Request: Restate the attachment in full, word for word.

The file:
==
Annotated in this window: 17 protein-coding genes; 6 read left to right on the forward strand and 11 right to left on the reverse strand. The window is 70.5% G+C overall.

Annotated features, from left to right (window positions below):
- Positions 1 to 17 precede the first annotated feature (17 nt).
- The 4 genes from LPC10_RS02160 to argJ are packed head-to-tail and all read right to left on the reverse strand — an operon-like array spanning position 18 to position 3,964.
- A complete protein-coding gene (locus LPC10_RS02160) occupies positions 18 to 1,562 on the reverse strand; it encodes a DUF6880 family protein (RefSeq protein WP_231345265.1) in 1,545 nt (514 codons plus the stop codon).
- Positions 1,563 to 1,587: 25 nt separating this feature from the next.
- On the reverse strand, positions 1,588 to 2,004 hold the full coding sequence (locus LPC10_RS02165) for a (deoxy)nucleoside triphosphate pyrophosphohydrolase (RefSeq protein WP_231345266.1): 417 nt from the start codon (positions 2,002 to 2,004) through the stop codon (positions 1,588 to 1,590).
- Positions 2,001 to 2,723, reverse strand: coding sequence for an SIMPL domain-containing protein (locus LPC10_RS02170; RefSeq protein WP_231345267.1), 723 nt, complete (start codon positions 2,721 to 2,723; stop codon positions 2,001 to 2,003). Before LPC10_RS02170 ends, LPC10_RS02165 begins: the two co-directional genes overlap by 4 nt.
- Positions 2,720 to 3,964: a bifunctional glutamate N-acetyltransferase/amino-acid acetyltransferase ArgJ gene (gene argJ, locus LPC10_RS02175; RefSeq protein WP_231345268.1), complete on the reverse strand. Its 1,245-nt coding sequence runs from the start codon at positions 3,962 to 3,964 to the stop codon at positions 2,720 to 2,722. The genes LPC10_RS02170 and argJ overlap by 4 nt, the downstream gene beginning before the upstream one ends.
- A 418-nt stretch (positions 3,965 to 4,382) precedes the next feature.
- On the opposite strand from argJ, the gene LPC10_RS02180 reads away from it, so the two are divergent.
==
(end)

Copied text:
Annotated in this window: 17 protein-coding genes; 6 read left to right on the forward strand and 11 right to left on the reverse strand. The window is 70.5% G+C overall.

Annotated features, from left to right (window positions below):
- Positions 1 to 17 precede the first annotated feature (17 nt).
- The 4 genes from LPC10_RS02160 to argJ are packed head-to-tail and all read right to left on the reverse strand — an operon-like array spanning position 18 to position 3,964.
- A complete protein-coding gene (locus LPC10_RS02160) occupies positions 18 to 1,562 on the reverse strand; it encodes a DUF6880 family protein (RefSeq protein WP_231345265.1) in 1,545 nt (514 codons plus the stop codon).
- Positions 1,563 to 1,587: 25 nt separating this feature from the next.
- On the reverse strand, positions 1,588 to 2,004 hold the full coding sequence (locus LPC10_RS02165) for a (deoxy)nucleoside triphosphate pyrophosphohydrolase (RefSeq protein WP_231345266.1): 417 nt from the start codon (positions 2,002 to 2,004) through the stop codon (positions 1,588 to 1,590).
- Positions 2,001 to 2,723, reverse strand: coding sequence for an SIMPL domain-containing protein (locus LPC10_RS02170; RefSeq protein WP_231345267.1), 723 nt, complete (start codon positions 2,721 to 2,723; stop codon positions 2,001 to 2,003). Before LPC10_RS02170 ends, LPC10_RS02165 begins: the two co-directional genes overlap by 4 nt.
- Positions 2,720 to 3,964: a bifunctional glutamate N-acetyltransferase/amino-acid acetyltransferase ArgJ gene (gene argJ, locus LPC10_RS02175; RefSeq protein WP_231345268.1), complete on the reverse strand. Its 1,245-nt coding sequence runs from the start codon at positions 3,962 to 3,964 to the stop codon at positions 2,720 to 2,722. The genes LPC10_RS02170 and argJ overlap by 4 nt, the downstream gene beginning before the upstream one ends.
- A 418-nt stretch (positions 3,965 to 4,382) precedes the next feature.
- On the opposite strand from argJ, the gene LPC10_RS02180 reads away from it, so the two are divergent.